What meals make you think of your childhood? What do you eat in times of celebration, or of grief? What ambitious culinary project devolved into an unwieldy disaster — or came together like magic at the eleventh hour? What do you eat when no one is watching?
If your answers are hard to come by, maybe a familiar smell will summon them: fried eggs, fresh bread, grilled cheese, melting chocolate. What we eat is emblematic of who we are, where we come from, and what matters most to us.
This is the basic and delicious premise behind The Artists' and Writers' Cookbook, published this month by powerHouse Books.
From Brillat-Savarin's aphorism "Tell me what you eat, and I shall tell you what you are," to Proust's famous madeleine, to M.F.K. Fisher's tales from Dijon, literary eaters have long inspired us to examine the relationship of the plate to identity, memory, nostalgia, and creativity. The Artists' and Writers' Cookbook expands that conversation, making room for the voices of creative eaters from outside the Western culinary tradition, and also for those whose relationship with food is colored by very modern preoccupations (diet and weight loss, food intolerance, and what's available — or not — at the supermarket).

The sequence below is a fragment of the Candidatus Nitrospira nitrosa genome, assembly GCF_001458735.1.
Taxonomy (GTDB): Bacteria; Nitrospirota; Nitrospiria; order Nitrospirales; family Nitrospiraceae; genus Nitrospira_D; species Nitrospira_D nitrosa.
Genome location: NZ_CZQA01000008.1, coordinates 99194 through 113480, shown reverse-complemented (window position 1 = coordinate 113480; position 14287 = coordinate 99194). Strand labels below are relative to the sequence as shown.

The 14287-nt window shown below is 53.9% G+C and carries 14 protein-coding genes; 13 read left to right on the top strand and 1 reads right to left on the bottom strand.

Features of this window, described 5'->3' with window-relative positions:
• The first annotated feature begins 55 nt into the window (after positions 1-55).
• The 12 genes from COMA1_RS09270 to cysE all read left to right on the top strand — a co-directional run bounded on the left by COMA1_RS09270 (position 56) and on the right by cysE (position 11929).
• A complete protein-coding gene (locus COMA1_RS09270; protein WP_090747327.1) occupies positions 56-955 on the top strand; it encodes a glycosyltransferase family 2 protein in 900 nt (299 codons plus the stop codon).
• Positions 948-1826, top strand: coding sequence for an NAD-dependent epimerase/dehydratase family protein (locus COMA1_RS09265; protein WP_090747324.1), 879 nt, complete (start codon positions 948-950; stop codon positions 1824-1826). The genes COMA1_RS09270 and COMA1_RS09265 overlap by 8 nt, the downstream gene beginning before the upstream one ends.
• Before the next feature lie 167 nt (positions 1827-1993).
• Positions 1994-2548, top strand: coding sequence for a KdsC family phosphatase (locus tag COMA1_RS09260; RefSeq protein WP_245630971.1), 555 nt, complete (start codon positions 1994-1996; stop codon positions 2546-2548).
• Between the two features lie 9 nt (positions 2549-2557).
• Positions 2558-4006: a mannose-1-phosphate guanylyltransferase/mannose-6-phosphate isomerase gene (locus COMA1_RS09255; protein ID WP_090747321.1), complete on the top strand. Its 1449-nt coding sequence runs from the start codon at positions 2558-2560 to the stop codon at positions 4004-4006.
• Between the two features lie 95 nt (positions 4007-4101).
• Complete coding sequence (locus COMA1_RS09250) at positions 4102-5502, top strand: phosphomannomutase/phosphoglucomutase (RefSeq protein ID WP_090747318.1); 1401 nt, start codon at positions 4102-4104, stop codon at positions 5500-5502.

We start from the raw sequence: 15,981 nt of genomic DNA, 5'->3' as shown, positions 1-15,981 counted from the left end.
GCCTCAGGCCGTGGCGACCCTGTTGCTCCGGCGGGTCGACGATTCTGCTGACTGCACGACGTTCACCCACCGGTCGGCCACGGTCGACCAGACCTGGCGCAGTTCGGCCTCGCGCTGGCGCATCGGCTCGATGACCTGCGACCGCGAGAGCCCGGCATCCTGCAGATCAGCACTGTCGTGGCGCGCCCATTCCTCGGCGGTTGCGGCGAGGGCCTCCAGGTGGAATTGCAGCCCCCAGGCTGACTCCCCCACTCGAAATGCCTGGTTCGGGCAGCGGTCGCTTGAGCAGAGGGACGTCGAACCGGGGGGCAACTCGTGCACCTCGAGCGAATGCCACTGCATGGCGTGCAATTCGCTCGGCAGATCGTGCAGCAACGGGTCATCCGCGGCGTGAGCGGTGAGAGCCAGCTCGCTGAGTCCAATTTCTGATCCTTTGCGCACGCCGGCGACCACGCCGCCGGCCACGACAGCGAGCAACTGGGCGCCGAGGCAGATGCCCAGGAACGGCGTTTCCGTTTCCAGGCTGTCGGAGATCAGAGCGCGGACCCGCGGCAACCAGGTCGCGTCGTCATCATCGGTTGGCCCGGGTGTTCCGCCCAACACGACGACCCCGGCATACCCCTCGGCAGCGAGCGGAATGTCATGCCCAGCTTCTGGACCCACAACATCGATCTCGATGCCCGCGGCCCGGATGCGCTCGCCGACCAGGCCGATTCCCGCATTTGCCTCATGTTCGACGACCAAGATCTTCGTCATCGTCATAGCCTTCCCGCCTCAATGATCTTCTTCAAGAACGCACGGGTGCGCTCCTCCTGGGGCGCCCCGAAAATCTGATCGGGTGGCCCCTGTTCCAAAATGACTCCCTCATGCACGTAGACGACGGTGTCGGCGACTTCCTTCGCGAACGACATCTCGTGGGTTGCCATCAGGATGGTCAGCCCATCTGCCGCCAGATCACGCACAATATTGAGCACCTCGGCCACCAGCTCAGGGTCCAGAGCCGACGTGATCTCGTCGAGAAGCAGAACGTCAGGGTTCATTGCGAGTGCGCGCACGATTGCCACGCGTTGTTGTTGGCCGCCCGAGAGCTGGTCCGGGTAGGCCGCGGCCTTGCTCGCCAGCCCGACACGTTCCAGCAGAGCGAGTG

Inspired by a 1961 cookbook of the same name, editor Natalie Eve Garrett invited each of 76 contributors to share recipes and anecdotes about dishes significant to them, requiring only that each one come with a story.
"I asked contributors to tell me about the last memorable dish they made or the food they eat while writing or drawing or falling in love," Garrett explains in the book's introduction. "I asked for old hand-me-down recipes, accidental recipes, dream recipes, unusual interpretations of the idea of a 'recipe,' or simply trusted standbys."
The result is a diverse scrapbook of cultures and histories, with as many interpretations of Garrett's initial prompt as there are contributors to the cookbook. Marina Abramovic offers recipes for "pain" and "fire food," James Franco describes his ideal peanut butter and jelly sandwich (with a pickle on the side), Francesca Lia Block delivers an alchemical prescription for "How to Fall in Love," and Joyce Carol Oates provides a meditation on grief with a recipe for scrambled eggs, among many other highlights.
This month, we're delighted to give you a taste of The Artists' and Writers' Cookbook with four standout essays from the collection, stories that, in keeping with our theme this month, speak to the significance of a simple bowl of soup.
You'll have to purchase the cookbook to read the recipes, but we hope these excerpts will compel you to think back on the foods that have shaped and inspired you, whether you're a painter, a writer, a photographer, a filmmaker — or simply a patron of the culinary arts.